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ARS Home » Southeast Area » Stoneville, Mississippi » Southern Insect Management Research » Research » Publications at this Location » Publication #326349

Research Project: Integrated Insect Pest and Resistance Management on Corn, Cotton, Sorghum, Soybean, and Sweet Potato

Location: Southern Insect Management Research

Title: Identification of genes potentially responsible for extra-oral digestion and overcoming plant defense from salivary glands of the tarnished plant bug (Lygus lineolaris) using cDNA sequencing

item Zhu, Yu Cheng
item Yao, Jianxiu
item Luttrell, Randall

Submitted to: Journal of Insect Science
Publication Type: Peer Reviewed Journal
Publication Acceptance Date: 5/12/2016
Publication Date: 6/20/2016
Citation: Zhu, Y., Yao, J., Luttrell, R.G. 2016. Identification of genes potentially responsible for extra-oral digestion and overcoming plant defense from salivary glands of the tarnished plant bug (Lygus lineolaris) using cDNA sequencing. Journal of Insect Science. 16(1):60;1-11.

Interpretive Summary: The tarnished plant bug has become the most destructive insect on southern row crops, especially on cotton. Currently, management of this serious pest relies almost exclusively on chemical insecticides. Considering the adverse impact of pesticides on environment and non-target organisms, alternative control strategies against TPB are urgently needed. Biotechnologies, such as RNAi, have already showed some successes in insect pest management (Price and Gatehouse 2008; Pitino et al. 2011; Abdellatef et al. 2015). In an attempt to characterize TPB feeding damage and the interaction with host plants, we demonstrated that cotton bolls were seriously stunned and lint was tainted by TPB feeding. The damage might be caused by digestive enzymes and other adverse effectors from salivary gland secretion by TPBs. This study aimed at identification of gene profiles and revealing of damaging enzymes/effectors in the saliva of TPB. More than 60 enzymes were identified in this study, including several detoxification (overcome host plant defense)-, cell wall degradation-, and extra-oral (proteins, lipids, and carbohydrates) digestion-related enzymes. The data from this study provided useful information necessary for future development of novel techniques (such as novel enzyme inhibitors and RNAi) to control TPBs.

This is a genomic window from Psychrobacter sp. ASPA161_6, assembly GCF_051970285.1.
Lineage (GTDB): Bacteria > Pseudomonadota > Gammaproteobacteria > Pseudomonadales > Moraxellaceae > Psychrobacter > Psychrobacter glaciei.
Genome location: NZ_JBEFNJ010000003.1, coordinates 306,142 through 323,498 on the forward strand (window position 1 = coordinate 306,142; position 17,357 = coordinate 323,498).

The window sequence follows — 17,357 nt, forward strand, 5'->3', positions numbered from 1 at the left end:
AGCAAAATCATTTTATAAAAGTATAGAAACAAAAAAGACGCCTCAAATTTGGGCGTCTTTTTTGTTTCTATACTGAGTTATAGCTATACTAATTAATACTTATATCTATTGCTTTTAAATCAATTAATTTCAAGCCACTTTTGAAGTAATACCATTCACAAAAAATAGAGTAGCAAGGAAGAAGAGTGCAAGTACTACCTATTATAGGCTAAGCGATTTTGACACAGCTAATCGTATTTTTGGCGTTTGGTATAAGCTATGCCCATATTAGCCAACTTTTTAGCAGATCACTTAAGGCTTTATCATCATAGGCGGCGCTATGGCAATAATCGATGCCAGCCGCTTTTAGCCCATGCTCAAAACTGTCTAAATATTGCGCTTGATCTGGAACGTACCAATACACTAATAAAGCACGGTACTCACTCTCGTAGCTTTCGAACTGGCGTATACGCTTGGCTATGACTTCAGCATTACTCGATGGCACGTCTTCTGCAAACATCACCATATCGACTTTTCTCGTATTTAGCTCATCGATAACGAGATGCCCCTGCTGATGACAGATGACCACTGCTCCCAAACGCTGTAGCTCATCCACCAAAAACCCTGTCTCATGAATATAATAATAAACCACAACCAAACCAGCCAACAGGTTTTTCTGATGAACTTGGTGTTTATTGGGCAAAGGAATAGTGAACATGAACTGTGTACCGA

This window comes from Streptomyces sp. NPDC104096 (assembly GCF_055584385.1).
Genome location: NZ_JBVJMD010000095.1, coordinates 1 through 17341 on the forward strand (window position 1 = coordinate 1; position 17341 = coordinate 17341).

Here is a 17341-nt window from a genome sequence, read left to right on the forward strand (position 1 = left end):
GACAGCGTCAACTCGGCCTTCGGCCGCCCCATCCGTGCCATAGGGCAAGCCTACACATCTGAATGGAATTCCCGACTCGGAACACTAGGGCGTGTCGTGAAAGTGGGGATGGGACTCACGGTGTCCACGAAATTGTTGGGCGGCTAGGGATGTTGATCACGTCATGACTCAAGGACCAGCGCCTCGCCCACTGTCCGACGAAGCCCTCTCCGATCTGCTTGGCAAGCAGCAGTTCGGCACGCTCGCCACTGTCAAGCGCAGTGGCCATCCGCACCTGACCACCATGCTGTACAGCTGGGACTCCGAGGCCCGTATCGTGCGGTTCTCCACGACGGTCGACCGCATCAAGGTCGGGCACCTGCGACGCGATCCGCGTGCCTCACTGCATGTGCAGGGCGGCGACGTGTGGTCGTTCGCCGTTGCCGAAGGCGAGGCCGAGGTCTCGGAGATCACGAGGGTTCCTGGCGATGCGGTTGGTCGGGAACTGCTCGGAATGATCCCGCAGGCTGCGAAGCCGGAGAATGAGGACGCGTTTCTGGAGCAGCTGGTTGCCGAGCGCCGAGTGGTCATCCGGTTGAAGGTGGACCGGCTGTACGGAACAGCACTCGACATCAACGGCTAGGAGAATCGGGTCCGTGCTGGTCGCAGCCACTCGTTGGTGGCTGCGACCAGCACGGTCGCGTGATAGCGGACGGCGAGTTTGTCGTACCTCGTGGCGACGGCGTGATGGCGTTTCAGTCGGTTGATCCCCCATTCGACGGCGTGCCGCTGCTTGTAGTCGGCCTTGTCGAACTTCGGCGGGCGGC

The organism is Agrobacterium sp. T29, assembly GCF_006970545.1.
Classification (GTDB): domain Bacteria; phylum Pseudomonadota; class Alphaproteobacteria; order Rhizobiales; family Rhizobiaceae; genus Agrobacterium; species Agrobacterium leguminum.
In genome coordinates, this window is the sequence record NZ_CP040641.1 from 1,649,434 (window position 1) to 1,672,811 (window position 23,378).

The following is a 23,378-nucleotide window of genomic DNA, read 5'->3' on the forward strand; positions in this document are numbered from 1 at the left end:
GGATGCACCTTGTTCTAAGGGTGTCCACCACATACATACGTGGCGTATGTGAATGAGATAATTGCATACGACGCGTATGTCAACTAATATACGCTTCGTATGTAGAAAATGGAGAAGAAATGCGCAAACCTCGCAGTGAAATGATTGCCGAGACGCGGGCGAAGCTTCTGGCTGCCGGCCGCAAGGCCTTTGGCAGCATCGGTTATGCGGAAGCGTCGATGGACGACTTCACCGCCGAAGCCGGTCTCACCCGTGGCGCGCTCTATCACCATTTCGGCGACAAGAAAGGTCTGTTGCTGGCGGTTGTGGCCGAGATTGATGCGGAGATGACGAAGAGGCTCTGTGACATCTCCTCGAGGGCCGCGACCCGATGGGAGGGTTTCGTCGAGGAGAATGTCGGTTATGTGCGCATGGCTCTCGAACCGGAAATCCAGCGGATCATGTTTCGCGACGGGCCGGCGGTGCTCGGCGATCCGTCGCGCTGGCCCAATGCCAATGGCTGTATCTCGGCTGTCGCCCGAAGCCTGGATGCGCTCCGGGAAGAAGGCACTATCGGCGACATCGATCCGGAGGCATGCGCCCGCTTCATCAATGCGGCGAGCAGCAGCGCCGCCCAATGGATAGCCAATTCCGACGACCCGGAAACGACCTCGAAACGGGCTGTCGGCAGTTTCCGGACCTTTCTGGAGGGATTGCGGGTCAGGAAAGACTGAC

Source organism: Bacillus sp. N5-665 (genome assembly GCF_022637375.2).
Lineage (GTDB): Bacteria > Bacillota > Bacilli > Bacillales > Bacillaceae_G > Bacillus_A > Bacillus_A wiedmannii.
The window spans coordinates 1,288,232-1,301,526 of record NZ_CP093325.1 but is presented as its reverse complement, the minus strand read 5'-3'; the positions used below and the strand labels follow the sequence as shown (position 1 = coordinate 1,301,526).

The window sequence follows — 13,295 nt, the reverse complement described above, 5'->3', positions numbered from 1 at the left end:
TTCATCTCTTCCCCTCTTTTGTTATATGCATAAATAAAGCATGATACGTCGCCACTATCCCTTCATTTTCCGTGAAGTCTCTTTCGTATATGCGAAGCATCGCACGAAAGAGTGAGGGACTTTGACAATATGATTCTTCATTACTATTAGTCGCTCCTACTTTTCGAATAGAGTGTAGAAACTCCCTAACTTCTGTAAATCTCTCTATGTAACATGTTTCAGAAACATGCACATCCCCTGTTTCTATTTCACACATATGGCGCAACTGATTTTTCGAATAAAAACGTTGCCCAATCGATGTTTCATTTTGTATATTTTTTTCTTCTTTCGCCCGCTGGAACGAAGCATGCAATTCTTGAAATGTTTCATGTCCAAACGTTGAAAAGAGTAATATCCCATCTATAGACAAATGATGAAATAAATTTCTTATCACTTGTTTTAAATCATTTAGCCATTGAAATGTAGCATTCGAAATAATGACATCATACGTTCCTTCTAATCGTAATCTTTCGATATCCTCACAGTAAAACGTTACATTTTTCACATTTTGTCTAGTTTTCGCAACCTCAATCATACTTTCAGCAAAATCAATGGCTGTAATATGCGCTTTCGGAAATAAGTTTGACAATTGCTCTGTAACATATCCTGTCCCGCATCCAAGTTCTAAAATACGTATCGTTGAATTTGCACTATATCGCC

Technical Abstract: Saliva is known to play a crucial role in tarnished plant bug (TPB, Lygus lineolaris) feeding. TPBs secrete saliva during feeding to facilitate the piercing into plant tissues. More importantly, the enzyme-rich saliva may be used for extra-oral digestion and for overcoming plant defense before the plant juice is sucked up by TPBs. To identify salivary gland genes for potential development of novel control strategies, mRNA was extracted from TPB salivary glands and cDNA library clones were sequenced. A de novo-assembling of 7,000 Sanger sequences revealed 666 high quality unique cDNAs with an average size of 624 bp, in which the identities of 347 cDNAs (52%) were determined using Blast2GO. KEGG analysis indicated that these genes participate in eighteen metabolic pathways. Identifications of large number of enzyme genes in TPB salivary glands evidenced functions for extra-oral digestion and feeding damage mechanism, including 45 polygalacturonase, two a-amylase, one glucosidase, one glycan enzyme, one aminopeptidase, four lipase, and many serine protease cDNAs. The presence of multiple transcripts, multigene members, and high abundance of cell wall degradation enzymes (polygalacturonases) indicated that the enzyme-rich saliva may cause damages to plants by breaking down plant cell walls to make nutrients available for feeding. This may also facilitate microbial colonization of the plant. We also identified genes potentially involved in insect adaptation and detoxifying xenobiotics that may allow insects to overcome plant defense responses, including four glutathione S-transferases, three esterases, one cytochrome P450, and several serine proteases. The gene profiles of tarnished plant bug salivary glands revealed in this study provides a foundation for further understanding and potential development of novel enzymatic inhibitors, or other RNAi approaches that may interrupt or minimize TPB feeding damage.